Since Democrats appear to be heavily pursuing the charge that Judge Alito failed to recuse himself from a case involving Vanguard and other companies, it might be worth investigating. I haven’t had a chance to look into it independently, but Baseball Crank has. As a good place to start, I recommend his analysis of the controversy.
Questions: does anyone know if Senators have money invested in Vanguard? If so, have any of them voted on legislation that might affect Vanguard? Might such legislation have a bigger effect on Vanguard than a legal dispute over $170,000?
These seem like relevant questions. Let’s find out the answers. I’ll link any post that provides useful and accurate information that sheds light on the matter.
UPDATE: Why limit it to Vanguard? Let’s look at any financial holdings that Senators might have that could be affected by their votes. Since Russ Feingold seems hot to trot on the issue, his most recent financial disclosure might be a good place to start.
UPDATE x2: Here is an opinion letter from a George
Washington Mason law professor saying that Alito had no duty to recuse himself. (Via Howard Bashman.) One significant point: the law in this area has been clarified substantially since 1990, when Judge Alito said he would recuse himself from Vanguard cases. This is important because, as the professor explains:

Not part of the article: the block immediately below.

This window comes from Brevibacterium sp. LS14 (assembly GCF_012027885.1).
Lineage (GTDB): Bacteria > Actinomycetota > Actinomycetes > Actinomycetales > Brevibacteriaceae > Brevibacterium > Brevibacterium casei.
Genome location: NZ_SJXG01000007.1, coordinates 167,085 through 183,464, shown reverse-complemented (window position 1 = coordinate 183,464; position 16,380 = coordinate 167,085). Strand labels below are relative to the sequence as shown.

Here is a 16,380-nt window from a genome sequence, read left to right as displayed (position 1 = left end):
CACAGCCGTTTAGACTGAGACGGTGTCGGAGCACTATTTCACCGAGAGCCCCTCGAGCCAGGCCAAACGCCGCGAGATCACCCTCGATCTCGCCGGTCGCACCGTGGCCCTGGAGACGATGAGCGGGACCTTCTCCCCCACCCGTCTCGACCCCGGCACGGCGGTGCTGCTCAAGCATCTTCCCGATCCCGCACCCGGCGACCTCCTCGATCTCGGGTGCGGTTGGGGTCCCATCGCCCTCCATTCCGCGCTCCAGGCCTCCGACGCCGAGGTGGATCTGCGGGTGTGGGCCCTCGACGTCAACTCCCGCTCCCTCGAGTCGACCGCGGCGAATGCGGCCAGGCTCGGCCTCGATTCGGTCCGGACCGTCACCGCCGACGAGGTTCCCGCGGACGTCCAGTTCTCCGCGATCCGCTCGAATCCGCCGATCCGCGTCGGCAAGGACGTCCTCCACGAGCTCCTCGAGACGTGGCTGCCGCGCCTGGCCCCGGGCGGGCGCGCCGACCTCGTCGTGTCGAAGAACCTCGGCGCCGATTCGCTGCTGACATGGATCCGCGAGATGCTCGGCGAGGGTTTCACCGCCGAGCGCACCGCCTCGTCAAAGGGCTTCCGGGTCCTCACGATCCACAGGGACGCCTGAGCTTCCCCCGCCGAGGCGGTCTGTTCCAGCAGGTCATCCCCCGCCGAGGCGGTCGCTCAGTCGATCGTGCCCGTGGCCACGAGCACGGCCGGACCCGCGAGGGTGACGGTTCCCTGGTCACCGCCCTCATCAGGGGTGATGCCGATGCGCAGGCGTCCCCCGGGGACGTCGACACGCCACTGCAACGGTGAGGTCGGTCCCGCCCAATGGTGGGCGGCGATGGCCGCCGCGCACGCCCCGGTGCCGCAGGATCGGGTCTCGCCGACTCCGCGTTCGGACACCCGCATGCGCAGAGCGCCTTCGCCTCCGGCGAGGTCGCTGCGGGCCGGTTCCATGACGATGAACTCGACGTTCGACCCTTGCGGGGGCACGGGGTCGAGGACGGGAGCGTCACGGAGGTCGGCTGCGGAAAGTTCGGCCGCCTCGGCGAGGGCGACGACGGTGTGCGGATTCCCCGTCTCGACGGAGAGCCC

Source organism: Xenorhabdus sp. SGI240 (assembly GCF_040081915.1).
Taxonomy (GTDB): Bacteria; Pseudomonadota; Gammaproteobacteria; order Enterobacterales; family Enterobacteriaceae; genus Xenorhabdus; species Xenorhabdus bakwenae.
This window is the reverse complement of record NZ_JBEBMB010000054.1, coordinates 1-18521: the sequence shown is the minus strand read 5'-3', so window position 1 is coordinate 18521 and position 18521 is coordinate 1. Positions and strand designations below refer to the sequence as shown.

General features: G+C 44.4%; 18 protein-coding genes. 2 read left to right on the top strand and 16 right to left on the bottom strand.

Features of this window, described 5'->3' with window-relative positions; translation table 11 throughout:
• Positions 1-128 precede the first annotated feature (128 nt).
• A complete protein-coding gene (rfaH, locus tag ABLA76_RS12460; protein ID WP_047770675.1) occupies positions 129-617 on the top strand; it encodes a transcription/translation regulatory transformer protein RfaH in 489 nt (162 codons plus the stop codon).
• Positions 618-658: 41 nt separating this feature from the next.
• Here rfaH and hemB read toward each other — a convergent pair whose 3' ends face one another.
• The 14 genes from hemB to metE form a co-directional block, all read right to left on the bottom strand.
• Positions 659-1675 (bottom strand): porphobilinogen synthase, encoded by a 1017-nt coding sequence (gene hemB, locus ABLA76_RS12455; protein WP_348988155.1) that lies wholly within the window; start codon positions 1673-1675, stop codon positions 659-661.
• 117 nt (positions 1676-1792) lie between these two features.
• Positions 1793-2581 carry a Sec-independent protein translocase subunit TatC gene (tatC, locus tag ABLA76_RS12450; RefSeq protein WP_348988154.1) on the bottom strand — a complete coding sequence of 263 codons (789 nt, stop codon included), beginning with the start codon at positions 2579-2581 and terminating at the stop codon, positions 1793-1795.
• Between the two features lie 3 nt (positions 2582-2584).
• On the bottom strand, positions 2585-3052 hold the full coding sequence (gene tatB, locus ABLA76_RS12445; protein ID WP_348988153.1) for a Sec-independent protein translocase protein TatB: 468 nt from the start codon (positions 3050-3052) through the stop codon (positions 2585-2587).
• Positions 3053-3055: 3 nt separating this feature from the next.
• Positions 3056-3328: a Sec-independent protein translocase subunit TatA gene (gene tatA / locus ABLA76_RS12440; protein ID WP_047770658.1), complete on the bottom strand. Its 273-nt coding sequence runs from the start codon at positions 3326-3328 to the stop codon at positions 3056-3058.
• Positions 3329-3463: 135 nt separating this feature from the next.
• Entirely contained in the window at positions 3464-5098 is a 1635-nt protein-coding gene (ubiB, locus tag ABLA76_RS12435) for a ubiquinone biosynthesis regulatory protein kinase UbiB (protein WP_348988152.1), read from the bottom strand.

It is not reasonable to argue that, in 1990, Judicial Nominee Alito was “promising” never to hear a case involving Carpenter, Bennett & Morrissey, or Vanguard, no matter what was the state of the law or the facts in the ensuing years. His 1990 statement, in context, can only mean that based on the law and the facts at the time as he understood them, he would — out of an overabundance of caution — not hear cases involving Smith Barney, Vanguard, or the law firm of Carpenter, Bennett & Morrissey. If the facts or the law would change, then the result would change. For example, if his sister no longer was working at Carpenter, Bennett & Morrissey, then he would no longer disqualify himself from hearing cases from that firm.
Similarly, if the law subsequently became clear that recusal was not necessary — and the professor argues that it did — that would change the context of Alito’s promise as well. If the professor’s analysis is right, then there was no need for him to recuse himself at all. Still, as the professor says, Alito later recused himself anyway in an abundance of caution, because
it was his personal practice to recuse himself when a party raised an issue and “any possible question might arise.”
Thereafter, “[t]he case was sent to a new panel and it came out the same way.”
I predict that this issue will not gain much traction.
UPDATE x3: Here is a letter from Geoffrey Hazard, which says that Judge Alito had no duty to recuse himself, but that he made an “insignificant” mistake in making the 1990 promise to recuse himself from Vanguard cases when it wasn’t necessary. Prof. Hazard says this should lead to no more than “mild criticism” and was handled properly by Judge Alito’s subsequent decision to recuse himself.
UPDATE x4: Still more support for Alito’s position here.